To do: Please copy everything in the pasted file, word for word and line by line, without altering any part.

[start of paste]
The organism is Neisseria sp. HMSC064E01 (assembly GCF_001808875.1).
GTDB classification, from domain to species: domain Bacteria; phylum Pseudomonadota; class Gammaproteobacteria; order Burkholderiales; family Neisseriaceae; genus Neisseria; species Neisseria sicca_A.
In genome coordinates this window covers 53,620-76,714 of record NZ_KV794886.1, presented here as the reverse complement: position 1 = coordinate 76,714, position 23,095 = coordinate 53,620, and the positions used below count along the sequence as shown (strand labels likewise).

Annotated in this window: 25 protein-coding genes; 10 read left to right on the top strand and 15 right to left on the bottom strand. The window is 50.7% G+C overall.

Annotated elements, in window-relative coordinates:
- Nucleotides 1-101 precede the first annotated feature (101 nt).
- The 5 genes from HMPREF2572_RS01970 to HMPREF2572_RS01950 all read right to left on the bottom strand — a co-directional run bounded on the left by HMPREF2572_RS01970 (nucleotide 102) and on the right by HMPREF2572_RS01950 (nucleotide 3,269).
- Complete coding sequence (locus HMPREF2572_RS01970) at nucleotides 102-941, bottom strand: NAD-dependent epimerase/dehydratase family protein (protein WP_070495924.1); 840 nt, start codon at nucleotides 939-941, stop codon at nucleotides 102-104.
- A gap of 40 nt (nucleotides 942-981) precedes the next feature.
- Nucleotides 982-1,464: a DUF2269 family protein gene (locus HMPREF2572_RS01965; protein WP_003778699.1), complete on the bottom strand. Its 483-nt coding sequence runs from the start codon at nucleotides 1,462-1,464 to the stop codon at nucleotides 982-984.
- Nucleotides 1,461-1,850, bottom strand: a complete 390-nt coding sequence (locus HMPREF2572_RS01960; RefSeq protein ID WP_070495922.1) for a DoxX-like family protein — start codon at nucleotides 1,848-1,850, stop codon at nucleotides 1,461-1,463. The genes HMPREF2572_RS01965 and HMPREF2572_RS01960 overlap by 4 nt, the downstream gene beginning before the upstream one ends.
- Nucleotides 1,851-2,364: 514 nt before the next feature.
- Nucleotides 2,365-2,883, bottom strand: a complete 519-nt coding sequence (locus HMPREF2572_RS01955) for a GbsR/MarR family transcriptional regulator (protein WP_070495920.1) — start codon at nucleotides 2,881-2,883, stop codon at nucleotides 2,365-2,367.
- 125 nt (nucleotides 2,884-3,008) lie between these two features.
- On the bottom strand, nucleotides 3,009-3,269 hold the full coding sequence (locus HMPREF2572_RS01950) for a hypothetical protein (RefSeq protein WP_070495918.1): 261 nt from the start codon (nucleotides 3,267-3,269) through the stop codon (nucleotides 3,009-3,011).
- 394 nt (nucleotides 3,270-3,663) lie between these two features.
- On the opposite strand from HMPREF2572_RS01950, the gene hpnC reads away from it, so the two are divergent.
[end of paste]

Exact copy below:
The organism is Neisseria sp. HMSC064E01 (assembly GCF_001808875.1).
GTDB classification, from domain to species: domain Bacteria; phylum Pseudomonadota; class Gammaproteobacteria; order Burkholderiales; family Neisseriaceae; genus Neisseria; species Neisseria sicca_A.
In genome coordinates this window covers 53,620-76,714 of record NZ_KV794886.1, presented here as the reverse complement: position 1 = coordinate 76,714, position 23,095 = coordinate 53,620, and the positions used below count along the sequence as shown (strand labels likewise).

Annotated in this window: 25 protein-coding genes; 10 read left to right on the top strand and 15 right to left on the bottom strand. The window is 50.7% G+C overall.

Annotated elements, in window-relative coordinates:
- Nucleotides 1-101 precede the first annotated feature (101 nt).
- The 5 genes from HMPREF2572_RS01970 to HMPREF2572_RS01950 all read right to left on the bottom strand — a co-directional run bounded on the left by HMPREF2572_RS01970 (nucleotide 102) and on the right by HMPREF2572_RS01950 (nucleotide 3,269).
- Complete coding sequence (locus HMPREF2572_RS01970) at nucleotides 102-941, bottom strand: NAD-dependent epimerase/dehydratase family protein (protein WP_070495924.1); 840 nt, start codon at nucleotides 939-941, stop codon at nucleotides 102-104.
- A gap of 40 nt (nucleotides 942-981) precedes the next feature.
- Nucleotides 982-1,464: a DUF2269 family protein gene (locus HMPREF2572_RS01965; protein WP_003778699.1), complete on the bottom strand. Its 483-nt coding sequence runs from the start codon at nucleotides 1,462-1,464 to the stop codon at nucleotides 982-984.
- Nucleotides 1,461-1,850, bottom strand: a complete 390-nt coding sequence (locus HMPREF2572_RS01960; RefSeq protein ID WP_070495922.1) for a DoxX-like family protein — start codon at nucleotides 1,848-1,850, stop codon at nucleotides 1,461-1,463. The genes HMPREF2572_RS01965 and HMPREF2572_RS01960 overlap by 4 nt, the downstream gene beginning before the upstream one ends.
- Nucleotides 1,851-2,364: 514 nt before the next feature.
- Nucleotides 2,365-2,883, bottom strand: a complete 519-nt coding sequence (locus HMPREF2572_RS01955) for a GbsR/MarR family transcriptional regulator (protein WP_070495920.1) — start codon at nucleotides 2,881-2,883, stop codon at nucleotides 2,365-2,367.
- 125 nt (nucleotides 2,884-3,008) lie between these two features.
- On the bottom strand, nucleotides 3,009-3,269 hold the full coding sequence (locus HMPREF2572_RS01950) for a hypothetical protein (RefSeq protein WP_070495918.1): 261 nt from the start codon (nucleotides 3,267-3,269) through the stop codon (nucleotides 3,009-3,011).
- 394 nt (nucleotides 3,270-3,663) lie between these two features.
- On the opposite strand from HMPREF2572_RS01950, the gene hpnC reads away from it, so the two are divergent.